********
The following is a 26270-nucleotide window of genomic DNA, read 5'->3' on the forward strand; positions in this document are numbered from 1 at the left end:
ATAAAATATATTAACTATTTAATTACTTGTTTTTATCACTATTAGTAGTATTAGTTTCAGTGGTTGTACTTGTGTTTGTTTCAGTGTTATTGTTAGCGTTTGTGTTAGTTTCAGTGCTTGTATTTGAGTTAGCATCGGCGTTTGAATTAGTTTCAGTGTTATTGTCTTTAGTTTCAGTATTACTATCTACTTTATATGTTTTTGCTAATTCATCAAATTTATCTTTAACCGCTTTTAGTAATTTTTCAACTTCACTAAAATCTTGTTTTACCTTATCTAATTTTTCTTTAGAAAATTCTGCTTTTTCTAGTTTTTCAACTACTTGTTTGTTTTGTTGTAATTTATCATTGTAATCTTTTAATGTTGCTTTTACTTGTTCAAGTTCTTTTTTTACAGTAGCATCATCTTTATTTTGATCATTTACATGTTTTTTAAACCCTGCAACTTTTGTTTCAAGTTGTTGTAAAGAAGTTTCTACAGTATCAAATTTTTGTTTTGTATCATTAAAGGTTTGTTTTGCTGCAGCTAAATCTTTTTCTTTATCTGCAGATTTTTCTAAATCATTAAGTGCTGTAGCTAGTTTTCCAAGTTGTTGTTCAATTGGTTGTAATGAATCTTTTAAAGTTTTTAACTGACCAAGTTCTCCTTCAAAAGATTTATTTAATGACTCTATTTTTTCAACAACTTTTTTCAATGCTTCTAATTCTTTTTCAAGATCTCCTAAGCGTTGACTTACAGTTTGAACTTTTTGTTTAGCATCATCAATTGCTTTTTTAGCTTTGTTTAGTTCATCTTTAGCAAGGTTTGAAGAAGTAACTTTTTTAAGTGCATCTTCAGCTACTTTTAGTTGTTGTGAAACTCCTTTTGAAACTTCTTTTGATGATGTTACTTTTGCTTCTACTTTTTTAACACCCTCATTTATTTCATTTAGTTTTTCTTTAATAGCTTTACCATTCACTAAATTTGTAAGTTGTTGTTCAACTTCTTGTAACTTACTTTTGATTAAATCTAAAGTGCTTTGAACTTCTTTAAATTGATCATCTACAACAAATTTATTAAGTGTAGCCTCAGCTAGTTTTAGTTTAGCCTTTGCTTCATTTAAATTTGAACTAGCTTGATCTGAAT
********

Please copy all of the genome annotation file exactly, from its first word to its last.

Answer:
The following is a 26270-nucleotide window of genomic DNA, read 5'->3' on the forward strand; positions in this document are numbered from 1 at the left end:
ATAAAATATATTAACTATTTAATTACTTGTTTTTATCACTATTAGTAGTATTAGTTTCAGTGGTTGTACTTGTGTTTGTTTCAGTGTTATTGTTAGCGTTTGTGTTAGTTTCAGTGCTTGTATTTGAGTTAGCATCGGCGTTTGAATTAGTTTCAGTGTTATTGTCTTTAGTTTCAGTATTACTATCTACTTTATATGTTTTTGCTAATTCATCAAATTTATCTTTAACCGCTTTTAGTAATTTTTCAACTTCACTAAAATCTTGTTTTACCTTATCTAATTTTTCTTTAGAAAATTCTGCTTTTTCTAGTTTTTCAACTACTTGTTTGTTTTGTTGTAATTTATCATTGTAATCTTTTAATGTTGCTTTTACTTGTTCAAGTTCTTTTTTTACAGTAGCATCATCTTTATTTTGATCATTTACATGTTTTTTAAACCCTGCAACTTTTGTTTCAAGTTGTTGTAAAGAAGTTTCTACAGTATCAAATTTTTGTTTTGTATCATTAAAGGTTTGTTTTGCTGCAGCTAAATCTTTTTCTTTATCTGCAGATTTTTCTAAATCATTAAGTGCTGTAGCTAGTTTTCCAAGTTGTTGTTCAATTGGTTGTAATGAATCTTTTAAAGTTTTTAACTGACCAAGTTCTCCTTCAAAAGATTTATTTAATGACTCTATTTTTTCAACAACTTTTTTCAATGCTTCTAATTCTTTTTCAAGATCTCCTAAGCGTTGACTTACAGTTTGAACTTTTTGTTTAGCATCATCAATTGCTTTTTTAGCTTTGTTTAGTTCATCTTTAGCAAGGTTTGAAGAAGTAACTTTTTTAAGTGCATCTTCAGCTACTTTTAGTTGTTGTGAAACTCCTTTTGAAACTTCTTTTGATGATGTTACTTTTGCTTCTACTTTTTTAACACCCTCATTTATTTCATTTAGTTTTTCTTTAATAGCTTTACCATTCACTAAATTTGTAAGTTGTTGTTCAACTTCTTGTAACTTACTTTTGATTAAATCTAAAGTGCTTTGAACTTCTTTAAATTGATCATCTACAACAAATTTATTAAGTGTAGCCTCAGCTAGTTTTAGTTTAGCCTTTGCTTCATTTAAATTTGAACTAGCTTGATCTGAAT